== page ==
The illegal antiquities trade nets more than $3 billion per year around the world, and trafficking hits countries dealing with ongoing conflict, like Syria and Iraq today, particularly hard. By one estimate, around half a million artifacts were stolen from museums and archaeological sites throughout Iraq between 2003 and 2005 alone. (Famously, the craft-supply chain Hobby Lobby was fined $3 million in 2017 for buying thousands of ancient artifacts looted from Iraq.) In Syria, the Islamic State has been known to loot and sell ancient artifacts including statues, jewelry, and art to fund its operations.

But the problem spans across the world. Between 2007 and 2016, U.S. Customs and Border Control discovered more than 7800 cultural artifacts in the U.S. looted from 30 different countries.

A yellow Lab sniffs a metal cage designed to train dogs on scent detection.
Penn Vet Working Dog Center

K-9 Artifact Finders is the brainchild of Rick St. Hilaire, the executive director of Red Arch. His non-profit firm researches cultural heritage property law and preservation policy, including studying archaeological site looting and antiquities trafficking. Back in 2015, St. Hilaire was reading an article about a working dog trained to sniff out electronics that was able to find USB drives, SD cards, and other data storage devices. He wondered, if dogs could be trained to identify the scents of inorganic materials that make up electronics, could they be trained to sniff out ancient pottery?

To find out, St. Hilaire tells Mental Floss, he contacted the Penn Vet Working Dog Center, a research and training center for detection dogs. In December 2017, Red Arch, the Working Dog Center, and the Penn Museum (which is providing the artifacts to train the dogs) launched K-9 Artifact Finders, and in late January 2018, the five dogs selected for the project began their training, starting with learning the distinct smell of ancient pottery.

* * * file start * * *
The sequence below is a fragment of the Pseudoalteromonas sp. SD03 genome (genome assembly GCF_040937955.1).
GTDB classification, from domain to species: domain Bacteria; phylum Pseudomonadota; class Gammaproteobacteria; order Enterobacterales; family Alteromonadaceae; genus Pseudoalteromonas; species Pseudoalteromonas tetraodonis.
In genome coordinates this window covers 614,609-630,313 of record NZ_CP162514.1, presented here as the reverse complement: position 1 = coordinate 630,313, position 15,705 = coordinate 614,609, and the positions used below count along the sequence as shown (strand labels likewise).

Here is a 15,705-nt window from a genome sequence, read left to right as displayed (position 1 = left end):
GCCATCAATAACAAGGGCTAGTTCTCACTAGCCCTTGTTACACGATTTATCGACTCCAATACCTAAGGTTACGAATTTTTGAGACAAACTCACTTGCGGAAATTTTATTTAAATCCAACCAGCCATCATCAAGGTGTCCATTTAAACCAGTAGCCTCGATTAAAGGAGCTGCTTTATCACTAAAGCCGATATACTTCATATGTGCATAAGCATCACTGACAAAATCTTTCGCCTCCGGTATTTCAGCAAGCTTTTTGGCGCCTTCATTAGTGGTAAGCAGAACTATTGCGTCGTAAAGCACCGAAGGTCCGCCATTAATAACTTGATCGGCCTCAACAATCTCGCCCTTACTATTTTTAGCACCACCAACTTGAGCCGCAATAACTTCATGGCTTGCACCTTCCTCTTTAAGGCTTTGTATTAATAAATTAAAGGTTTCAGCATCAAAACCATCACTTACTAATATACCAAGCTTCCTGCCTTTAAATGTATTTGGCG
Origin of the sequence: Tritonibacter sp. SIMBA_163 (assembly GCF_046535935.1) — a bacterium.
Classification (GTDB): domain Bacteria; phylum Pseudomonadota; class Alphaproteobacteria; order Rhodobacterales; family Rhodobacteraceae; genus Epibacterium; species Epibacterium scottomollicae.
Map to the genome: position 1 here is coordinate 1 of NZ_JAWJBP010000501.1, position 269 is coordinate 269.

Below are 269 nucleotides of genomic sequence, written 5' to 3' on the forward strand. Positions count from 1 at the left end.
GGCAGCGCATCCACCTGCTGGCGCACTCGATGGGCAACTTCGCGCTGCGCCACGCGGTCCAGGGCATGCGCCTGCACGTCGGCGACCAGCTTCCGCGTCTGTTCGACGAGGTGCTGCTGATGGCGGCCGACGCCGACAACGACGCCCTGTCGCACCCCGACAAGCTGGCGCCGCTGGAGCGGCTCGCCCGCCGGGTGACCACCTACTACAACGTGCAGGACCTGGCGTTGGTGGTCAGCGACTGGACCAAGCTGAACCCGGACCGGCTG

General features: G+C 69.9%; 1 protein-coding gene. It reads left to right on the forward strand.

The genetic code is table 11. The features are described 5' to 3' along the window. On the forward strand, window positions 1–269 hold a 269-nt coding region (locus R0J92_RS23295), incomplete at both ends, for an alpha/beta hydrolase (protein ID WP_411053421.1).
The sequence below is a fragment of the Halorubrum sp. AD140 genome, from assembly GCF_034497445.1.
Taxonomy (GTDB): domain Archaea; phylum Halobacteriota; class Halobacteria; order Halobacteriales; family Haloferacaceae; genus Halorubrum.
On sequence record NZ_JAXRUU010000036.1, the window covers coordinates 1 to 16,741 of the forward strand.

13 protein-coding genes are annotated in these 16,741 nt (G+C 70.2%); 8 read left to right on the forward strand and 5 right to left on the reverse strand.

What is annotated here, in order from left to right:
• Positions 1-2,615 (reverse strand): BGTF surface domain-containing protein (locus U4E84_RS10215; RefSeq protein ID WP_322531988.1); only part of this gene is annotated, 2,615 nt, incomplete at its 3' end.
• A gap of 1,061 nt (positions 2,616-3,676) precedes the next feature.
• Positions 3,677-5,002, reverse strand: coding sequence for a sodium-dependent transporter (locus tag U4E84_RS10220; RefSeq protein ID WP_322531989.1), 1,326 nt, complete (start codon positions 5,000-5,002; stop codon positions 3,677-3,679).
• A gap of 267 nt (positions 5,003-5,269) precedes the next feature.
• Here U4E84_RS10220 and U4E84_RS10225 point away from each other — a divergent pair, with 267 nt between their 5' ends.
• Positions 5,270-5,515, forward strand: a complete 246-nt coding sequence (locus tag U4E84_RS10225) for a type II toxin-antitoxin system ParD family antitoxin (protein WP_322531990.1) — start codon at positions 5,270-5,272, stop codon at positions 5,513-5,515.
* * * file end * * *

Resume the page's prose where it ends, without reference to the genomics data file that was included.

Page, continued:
“Our theory is, it is a porous material that’s going to have a lot more odor than, say, a metal,” says Cindy Otto, the executive director of the Penn Vet Working Dog Center and the project’s principal investigator.

As you might imagine, museum curators may not be keen on exposing fragile ancient materials to four Labrador retrievers and a German shepherd, and the Working Dog Center didn’t want to take any risks with the Penn Museum’s priceless artifacts. So instead of letting the dogs have free rein to sniff the materials themselves, the project is using cotton balls. The researchers seal the artifacts (broken shards of Syrian pottery) in airtight bags with a cotton ball for 72 hours, then ask the dogs to find the cotton balls in the lab. They’re being trained to disregard the smell of the cotton ball itself, the smell of the bag it was stored in, and ideally, the smell of modern-day pottery, eventually being able to zero in on the smell that distinguishes ancient pottery specifically.

A dog looks out over the metal "pinhweel" training mechanism.
Penn Vet Working Dog Center

“The dogs are responding well,” Otto tells Mental Floss, explaining that the training program is at the stage of "exposing them to the odor and having them recognize it.”

The dogs involved in the project were chosen for their calm-but-curious demeanors and sensitive noses (one also works as a drug-detection dog when she’s not training on pottery). They had to be motivated enough to want to hunt down the cotton balls, but not aggressive or easily distracted.

Right now, the dogs train three days a week, and will continue to work on their pottery-detection skills for the first stage of the project, which the researchers expect will last for the next nine months. Depending on how the first phase of the training goes, the researchers hope to be able to then take the dogs out into the field to see if they can find the odor of ancient pottery in real-life situations, like in suitcases, rather than in a laboratory setting. Eventually, they also hope to train the dogs on other types of objects, and perhaps even pinpoint the chemical signatures that make artifacts smell distinct.

Pottery-sniffing dogs won’t be showing up at airport customs or on shipping docks soon, but one day, they could be as common as drug-sniffing canines. If dogs can detect low blood sugar or find a tiny USB drive hidden in a house, surely they can figure out if you’re smuggling a sculpture made thousands of years ago in your suitcase.